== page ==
Compliance and risk officers whose companies do business in Latin America and the Caribbean will want to check out two new corruption reports that, combined, provide a comprehensive look at bribery risk in the region.
Anti-corruption group Transparency International this month published a new report from its Global Corruption Barometer series based on surveys with more than 22,000 citizens living in 20 countries across Latin America and the Caribbean. In that report, citizens were asked about their perceptions and firsthand experiences of bribery in public services and their perceptions on the scale of corruption in the region.
Meanwhile, a separate report released this month—the 2017 TRACE Bribery Risk Matrix, conducted by non-profit business association TRACE International—assessed the likelihood of being asked for a bribe by a foreign public official in 200 countries around the world. The matrix looks at not only the perceived expectation and tolerance of bribery within a given country, but also a host of other factors that can affect a company’s likelihood of encountering bribe demands.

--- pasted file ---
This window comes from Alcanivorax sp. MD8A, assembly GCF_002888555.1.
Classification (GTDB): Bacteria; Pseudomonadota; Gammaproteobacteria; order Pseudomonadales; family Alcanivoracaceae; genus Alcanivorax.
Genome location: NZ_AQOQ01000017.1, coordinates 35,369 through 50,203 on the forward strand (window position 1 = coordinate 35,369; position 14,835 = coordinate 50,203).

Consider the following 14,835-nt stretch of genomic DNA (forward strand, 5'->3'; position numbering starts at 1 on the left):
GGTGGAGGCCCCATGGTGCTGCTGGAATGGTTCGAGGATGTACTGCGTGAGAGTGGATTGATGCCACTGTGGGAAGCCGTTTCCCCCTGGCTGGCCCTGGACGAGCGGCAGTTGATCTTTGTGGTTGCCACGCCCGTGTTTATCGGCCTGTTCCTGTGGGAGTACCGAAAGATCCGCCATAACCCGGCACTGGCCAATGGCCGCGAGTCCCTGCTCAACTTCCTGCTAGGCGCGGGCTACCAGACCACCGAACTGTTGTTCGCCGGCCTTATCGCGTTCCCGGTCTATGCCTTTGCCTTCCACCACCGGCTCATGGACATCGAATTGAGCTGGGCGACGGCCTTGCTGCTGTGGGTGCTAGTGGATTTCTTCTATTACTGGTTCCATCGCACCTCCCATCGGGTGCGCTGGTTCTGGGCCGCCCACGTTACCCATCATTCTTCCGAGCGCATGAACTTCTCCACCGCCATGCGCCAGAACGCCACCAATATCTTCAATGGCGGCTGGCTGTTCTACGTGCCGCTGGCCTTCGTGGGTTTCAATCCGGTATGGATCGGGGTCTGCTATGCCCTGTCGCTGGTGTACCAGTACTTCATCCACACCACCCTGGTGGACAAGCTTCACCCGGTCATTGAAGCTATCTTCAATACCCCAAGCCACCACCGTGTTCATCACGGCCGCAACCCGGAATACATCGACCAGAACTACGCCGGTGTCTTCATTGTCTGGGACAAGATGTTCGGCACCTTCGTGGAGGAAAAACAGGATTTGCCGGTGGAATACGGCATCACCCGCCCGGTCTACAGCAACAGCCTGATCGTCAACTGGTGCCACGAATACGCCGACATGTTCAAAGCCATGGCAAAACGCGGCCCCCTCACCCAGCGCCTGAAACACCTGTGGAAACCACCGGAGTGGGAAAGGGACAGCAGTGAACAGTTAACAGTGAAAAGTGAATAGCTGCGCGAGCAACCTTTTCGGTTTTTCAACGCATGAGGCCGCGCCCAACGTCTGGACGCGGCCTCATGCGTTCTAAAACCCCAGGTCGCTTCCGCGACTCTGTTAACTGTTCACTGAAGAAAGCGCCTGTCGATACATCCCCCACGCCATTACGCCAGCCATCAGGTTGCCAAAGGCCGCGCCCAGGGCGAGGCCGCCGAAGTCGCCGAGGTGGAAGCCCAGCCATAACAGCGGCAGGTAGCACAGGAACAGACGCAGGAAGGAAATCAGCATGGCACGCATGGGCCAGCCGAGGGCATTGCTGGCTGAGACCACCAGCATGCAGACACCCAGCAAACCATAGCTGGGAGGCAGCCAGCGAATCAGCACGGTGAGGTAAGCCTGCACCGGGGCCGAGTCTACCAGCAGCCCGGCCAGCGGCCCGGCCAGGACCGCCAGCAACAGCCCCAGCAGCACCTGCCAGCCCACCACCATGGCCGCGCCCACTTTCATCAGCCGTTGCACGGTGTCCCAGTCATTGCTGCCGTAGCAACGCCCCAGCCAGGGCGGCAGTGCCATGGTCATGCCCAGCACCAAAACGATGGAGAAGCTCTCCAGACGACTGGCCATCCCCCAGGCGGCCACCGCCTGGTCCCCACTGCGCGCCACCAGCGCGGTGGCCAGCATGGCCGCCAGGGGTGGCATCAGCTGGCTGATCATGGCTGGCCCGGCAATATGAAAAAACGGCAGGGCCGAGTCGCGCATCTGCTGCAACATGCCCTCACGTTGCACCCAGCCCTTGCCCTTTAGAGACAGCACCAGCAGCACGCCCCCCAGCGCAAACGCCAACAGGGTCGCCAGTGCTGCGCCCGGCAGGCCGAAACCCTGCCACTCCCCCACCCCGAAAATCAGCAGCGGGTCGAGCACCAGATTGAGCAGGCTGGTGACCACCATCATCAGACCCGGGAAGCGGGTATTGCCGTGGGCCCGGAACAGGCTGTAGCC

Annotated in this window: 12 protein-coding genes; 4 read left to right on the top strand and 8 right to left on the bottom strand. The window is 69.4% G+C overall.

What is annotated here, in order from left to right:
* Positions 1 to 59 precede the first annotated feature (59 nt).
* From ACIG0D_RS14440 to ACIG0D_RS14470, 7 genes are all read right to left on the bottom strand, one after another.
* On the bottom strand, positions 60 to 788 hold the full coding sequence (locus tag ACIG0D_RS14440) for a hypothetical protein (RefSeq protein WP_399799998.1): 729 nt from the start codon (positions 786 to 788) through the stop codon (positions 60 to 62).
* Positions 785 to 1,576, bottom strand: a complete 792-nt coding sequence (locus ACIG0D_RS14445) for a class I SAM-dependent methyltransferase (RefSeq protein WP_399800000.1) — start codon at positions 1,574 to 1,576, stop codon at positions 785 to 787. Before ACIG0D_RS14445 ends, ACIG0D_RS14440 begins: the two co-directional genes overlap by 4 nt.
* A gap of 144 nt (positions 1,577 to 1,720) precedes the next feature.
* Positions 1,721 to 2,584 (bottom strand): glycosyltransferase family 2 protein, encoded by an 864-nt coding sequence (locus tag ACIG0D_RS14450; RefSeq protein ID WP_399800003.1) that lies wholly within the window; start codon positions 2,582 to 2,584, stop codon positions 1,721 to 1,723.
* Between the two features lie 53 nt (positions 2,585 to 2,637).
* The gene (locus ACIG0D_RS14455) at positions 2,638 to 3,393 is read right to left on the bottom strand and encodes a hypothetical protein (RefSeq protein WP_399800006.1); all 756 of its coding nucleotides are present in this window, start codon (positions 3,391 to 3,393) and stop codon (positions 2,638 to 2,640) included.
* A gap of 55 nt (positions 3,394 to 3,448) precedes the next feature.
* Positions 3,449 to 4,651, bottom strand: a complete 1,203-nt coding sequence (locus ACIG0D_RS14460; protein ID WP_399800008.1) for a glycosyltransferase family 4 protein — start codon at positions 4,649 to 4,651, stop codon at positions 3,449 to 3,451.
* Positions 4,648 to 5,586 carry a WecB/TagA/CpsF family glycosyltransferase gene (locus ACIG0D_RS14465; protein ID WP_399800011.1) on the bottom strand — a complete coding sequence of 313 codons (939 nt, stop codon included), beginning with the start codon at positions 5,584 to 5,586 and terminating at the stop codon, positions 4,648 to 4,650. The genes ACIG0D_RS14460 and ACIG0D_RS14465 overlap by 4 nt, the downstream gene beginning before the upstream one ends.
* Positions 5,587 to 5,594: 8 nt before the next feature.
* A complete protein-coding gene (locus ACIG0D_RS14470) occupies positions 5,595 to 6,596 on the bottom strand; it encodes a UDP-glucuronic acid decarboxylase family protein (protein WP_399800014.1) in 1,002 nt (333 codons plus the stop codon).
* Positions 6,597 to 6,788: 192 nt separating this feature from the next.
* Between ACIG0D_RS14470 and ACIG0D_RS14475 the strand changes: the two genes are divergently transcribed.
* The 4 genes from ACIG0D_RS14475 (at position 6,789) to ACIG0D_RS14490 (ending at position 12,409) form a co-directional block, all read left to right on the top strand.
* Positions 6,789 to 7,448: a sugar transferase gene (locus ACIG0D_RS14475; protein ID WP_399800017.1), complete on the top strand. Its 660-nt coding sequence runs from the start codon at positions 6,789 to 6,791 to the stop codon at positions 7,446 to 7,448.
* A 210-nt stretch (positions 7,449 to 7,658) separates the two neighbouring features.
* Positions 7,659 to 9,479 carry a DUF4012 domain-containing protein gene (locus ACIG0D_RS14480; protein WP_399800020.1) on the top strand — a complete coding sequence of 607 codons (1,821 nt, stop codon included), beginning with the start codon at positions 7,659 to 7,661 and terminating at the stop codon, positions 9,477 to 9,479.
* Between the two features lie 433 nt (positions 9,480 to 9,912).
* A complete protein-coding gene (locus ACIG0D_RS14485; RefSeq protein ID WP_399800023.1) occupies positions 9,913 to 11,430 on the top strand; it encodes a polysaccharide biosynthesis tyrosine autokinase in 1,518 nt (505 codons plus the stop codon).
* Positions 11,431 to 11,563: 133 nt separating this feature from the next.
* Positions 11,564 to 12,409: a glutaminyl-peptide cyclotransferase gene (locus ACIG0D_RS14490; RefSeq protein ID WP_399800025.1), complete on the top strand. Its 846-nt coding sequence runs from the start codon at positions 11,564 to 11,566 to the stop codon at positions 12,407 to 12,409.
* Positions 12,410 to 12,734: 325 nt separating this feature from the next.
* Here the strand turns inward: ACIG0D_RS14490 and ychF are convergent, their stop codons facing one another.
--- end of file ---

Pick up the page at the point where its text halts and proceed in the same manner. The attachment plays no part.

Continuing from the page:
By assessing the findings from TI’s Global Corruption Barometer survey with findings from the TRACE Bribery Risk Matrix, compliance and risk officers can better assess where bribery and corruption risk may lurk in the Latin America and Caribbean region.
Overall, most respondents to TI’s Global Corruption Barometer said that corruption in Latin America and the Caribbean has increased over the past year. Just 10 percent said they thought that corruption levels had declined, while another 25 percent said corruption levels had remained the same.